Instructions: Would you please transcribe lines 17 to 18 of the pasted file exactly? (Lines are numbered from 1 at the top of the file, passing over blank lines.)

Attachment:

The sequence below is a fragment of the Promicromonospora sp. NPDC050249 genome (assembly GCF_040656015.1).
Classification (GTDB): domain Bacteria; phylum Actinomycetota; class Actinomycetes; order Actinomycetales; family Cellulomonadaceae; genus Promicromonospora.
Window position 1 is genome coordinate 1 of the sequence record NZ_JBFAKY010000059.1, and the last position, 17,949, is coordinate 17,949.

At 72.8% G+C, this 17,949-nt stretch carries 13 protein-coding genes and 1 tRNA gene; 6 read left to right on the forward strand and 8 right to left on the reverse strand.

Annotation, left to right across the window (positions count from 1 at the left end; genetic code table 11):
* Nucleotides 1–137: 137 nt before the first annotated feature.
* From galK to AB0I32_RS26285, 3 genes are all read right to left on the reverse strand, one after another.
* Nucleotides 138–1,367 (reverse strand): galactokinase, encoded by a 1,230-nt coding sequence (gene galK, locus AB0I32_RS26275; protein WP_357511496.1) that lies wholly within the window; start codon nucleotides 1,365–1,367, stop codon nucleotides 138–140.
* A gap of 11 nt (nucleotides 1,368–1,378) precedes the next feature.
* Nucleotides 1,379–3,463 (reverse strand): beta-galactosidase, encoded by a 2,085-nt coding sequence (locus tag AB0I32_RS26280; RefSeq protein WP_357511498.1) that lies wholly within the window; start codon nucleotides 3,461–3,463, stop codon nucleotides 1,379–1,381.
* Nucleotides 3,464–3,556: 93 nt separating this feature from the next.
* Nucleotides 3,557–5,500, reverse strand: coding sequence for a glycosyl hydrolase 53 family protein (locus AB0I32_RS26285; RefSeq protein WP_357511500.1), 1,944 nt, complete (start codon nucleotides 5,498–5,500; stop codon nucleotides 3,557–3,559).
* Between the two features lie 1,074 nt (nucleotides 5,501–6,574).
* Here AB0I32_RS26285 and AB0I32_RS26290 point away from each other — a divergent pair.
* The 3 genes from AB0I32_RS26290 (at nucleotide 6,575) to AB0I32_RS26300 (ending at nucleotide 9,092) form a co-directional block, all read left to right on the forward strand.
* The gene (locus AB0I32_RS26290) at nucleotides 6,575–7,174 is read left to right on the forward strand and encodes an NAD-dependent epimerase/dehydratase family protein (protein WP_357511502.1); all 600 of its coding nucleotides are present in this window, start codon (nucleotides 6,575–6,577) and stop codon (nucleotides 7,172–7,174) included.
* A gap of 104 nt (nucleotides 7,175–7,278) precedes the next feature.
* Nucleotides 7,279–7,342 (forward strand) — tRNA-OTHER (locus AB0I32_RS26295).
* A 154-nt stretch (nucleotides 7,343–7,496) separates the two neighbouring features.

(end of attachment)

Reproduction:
* A gap of 104 nt (nucleotides 7,175–7,278) precedes the next feature.
* Nucleotides 7,279–7,342 (forward strand) — tRNA-OTHER (locus AB0I32_RS26295).